yourself only destroys your existence.

I really hope that I did this book justice. T
hat being said, I highly encourage every one of you readers to pick up this book. Don't be scared by its length, because reading it is definitely one of the best times I have ever had in my entire life. If you are frightened by the fact that is massive, then I understand. Go pick up The Fountainhead or Anthem first, then come back to it. Both are great novels by Rand that are good introductions to Atlas Shrugged.
Read it. Read it. Read it.


Also, while I am on the Atlas theme, let's talk about body ink!

Prongs is an Atlas fanatic as well, so we decided to get "matching" tattoos on our collar bones. I will have the chapter title from Atlas entitled " I. Atlantis" and Prongs will be getting "XIII. By Our Love." And of course it will be in pretty script writing! Anyway that's our idea, and we hope to get them this summer.



  1. Ha no Mags you should have clarified. The chapter TITLEEEEE So I am getting XIII. By Our Love on my shoulder

  2. Damn, sounds good. It's interesting that the message here is living for others destroys yourself, but the message of Rabbit, Run was living for yourself destroys others.

    And good call on the literary tattoos, I'm still planning to get the last line of A Portrait of the Artist as a Young Man tattooed soon.

  3. Haha that is interesting. I have yet to read Portrait of the Artist...but I love literary tattoos so good!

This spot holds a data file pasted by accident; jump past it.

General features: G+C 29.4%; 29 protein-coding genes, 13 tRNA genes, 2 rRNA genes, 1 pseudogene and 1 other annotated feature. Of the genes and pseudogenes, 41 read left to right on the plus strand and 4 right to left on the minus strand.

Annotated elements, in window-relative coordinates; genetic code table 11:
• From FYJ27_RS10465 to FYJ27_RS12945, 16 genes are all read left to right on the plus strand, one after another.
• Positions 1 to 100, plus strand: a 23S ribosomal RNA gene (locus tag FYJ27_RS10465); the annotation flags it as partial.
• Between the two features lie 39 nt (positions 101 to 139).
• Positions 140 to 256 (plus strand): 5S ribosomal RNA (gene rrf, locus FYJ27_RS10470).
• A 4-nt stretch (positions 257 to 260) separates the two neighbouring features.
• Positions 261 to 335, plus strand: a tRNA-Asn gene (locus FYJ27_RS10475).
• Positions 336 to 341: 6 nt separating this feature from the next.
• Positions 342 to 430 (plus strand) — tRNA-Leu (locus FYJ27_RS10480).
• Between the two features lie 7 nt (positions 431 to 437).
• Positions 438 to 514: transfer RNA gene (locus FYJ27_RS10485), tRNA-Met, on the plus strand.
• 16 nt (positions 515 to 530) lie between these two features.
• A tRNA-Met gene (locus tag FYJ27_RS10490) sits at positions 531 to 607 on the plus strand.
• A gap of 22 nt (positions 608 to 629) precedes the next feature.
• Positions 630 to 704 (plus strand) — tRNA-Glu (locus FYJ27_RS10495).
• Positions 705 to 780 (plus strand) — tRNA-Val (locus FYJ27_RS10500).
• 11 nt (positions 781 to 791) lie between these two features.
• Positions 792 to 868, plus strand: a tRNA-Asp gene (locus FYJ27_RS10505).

4. Portrait of an Artist is a fantastic book, I think you might like it Padfoot...

    I just re-read Anthem because I'm too scared to tackle Atlas. But I'll have to give it a read now - especially as I'm curious to feel as I've never have before, as your review promises.

  5. Okay I'm convinced! Adding it to my list of books to read this year.

  6. Every one that is adding this. I stronnggglllyyyy urge you to read The Fountainhead first as Padfoot suggested. Reading Atlas with out reading The Fountainhead first (which is equally as amazing) is like trying to climb Mt. Everest when your 200 lbs over weight. IT WILL KILL YOU. Literally. Your brain might spontaneously combust.

  7. I too enjoyed this, but I have to (shamefully?) admit there were points during long speeches that I was tempted to skip ahead a little. I didn't of course, I don't cut corners.

  8. sighh I must admit i skipped (only a few!!) pages because sometimes it was a little too long...

  9. I finished the book a week or two ago and LOVED it. I think it may be my favorite book ever.

  10. THAT is exactly how I feel. I am such glad you loved it!!!!! Now, if you haven't already, check out The Fountainhead or Anthem!!

  11. Both those books are on my to-read list now.

    Love the blog, guys! It's nice to hear from people who get really excited about books. Most people I know aren't quite as into talking about books as me.

  12. Thanks Robin :). We are excited to hear what you think about the other books! Please tell us whenever you finish them!

    And yes it's hard to find people who love to talk about books haha.

  13. Is it weird that I can't bring myself to read anything from Ayn Rand because of the way she spells her name? Sorry, I'm just odd like that.

    I stumbled across this blog today and I think this is great! I particularly love the Booklists you both have going. I'm always on the lookout for good books (particularly classics) to read.